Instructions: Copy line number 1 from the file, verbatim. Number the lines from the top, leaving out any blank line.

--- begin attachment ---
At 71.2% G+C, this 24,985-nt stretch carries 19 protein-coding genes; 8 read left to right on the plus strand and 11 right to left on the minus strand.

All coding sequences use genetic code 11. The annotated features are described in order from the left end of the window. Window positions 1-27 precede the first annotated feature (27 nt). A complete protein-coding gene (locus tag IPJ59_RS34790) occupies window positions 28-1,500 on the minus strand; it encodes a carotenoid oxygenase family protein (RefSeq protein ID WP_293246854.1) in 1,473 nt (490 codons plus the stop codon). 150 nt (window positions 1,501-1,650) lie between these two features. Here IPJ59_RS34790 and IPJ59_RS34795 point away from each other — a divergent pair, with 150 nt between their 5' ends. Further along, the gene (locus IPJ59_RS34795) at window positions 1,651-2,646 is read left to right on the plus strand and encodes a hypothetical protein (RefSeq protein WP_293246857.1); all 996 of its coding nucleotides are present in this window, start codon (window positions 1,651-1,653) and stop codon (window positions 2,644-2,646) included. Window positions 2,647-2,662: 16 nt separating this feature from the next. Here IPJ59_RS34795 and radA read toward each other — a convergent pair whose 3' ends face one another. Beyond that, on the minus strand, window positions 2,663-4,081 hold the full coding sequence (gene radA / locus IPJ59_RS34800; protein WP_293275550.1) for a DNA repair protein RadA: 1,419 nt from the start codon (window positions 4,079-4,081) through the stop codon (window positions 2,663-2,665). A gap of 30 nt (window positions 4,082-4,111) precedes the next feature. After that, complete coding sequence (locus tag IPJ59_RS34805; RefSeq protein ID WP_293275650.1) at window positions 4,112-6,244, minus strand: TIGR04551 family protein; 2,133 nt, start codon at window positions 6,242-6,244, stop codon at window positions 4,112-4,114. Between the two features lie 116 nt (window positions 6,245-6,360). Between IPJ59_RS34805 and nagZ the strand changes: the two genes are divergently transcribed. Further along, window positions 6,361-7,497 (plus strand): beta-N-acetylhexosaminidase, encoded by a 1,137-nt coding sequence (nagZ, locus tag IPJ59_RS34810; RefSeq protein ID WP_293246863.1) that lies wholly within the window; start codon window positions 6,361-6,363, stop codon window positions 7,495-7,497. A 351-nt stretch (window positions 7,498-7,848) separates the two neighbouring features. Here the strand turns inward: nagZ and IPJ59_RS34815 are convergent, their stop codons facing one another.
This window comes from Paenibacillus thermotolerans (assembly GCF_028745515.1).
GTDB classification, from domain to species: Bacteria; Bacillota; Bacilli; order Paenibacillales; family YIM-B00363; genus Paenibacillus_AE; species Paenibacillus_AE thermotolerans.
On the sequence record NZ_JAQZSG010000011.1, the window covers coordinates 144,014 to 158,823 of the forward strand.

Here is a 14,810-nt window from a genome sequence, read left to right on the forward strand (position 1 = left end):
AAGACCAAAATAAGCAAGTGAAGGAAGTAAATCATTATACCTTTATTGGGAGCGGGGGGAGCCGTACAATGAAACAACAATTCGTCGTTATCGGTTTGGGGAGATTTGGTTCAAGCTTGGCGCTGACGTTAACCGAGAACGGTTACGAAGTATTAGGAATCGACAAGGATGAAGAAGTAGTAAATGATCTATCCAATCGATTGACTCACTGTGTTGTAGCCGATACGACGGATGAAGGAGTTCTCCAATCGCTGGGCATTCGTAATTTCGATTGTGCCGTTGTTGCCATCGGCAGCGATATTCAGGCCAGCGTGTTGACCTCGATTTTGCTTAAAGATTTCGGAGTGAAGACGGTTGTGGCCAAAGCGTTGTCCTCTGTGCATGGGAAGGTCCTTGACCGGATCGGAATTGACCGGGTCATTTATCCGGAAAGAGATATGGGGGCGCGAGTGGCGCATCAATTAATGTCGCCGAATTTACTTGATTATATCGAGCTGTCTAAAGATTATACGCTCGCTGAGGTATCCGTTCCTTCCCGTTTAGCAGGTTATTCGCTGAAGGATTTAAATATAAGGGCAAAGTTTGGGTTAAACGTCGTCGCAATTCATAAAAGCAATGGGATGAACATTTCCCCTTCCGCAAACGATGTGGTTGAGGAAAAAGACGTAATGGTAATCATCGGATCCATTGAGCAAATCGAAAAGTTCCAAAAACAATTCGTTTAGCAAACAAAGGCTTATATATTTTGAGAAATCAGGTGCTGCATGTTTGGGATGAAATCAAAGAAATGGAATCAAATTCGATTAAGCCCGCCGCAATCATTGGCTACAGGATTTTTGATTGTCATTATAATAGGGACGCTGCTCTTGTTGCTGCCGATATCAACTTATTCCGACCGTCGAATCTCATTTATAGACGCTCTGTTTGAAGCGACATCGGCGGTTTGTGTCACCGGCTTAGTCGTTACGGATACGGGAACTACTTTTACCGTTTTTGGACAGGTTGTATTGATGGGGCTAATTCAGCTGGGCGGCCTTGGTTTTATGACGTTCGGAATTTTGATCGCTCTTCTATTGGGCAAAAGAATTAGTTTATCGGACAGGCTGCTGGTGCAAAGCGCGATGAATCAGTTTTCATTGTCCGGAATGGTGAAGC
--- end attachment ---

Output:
At 71.2% G+C, this 24,985-nt stretch carries 19 protein-coding genes; 8 read left to right on the plus strand and 11 right to left on the minus strand.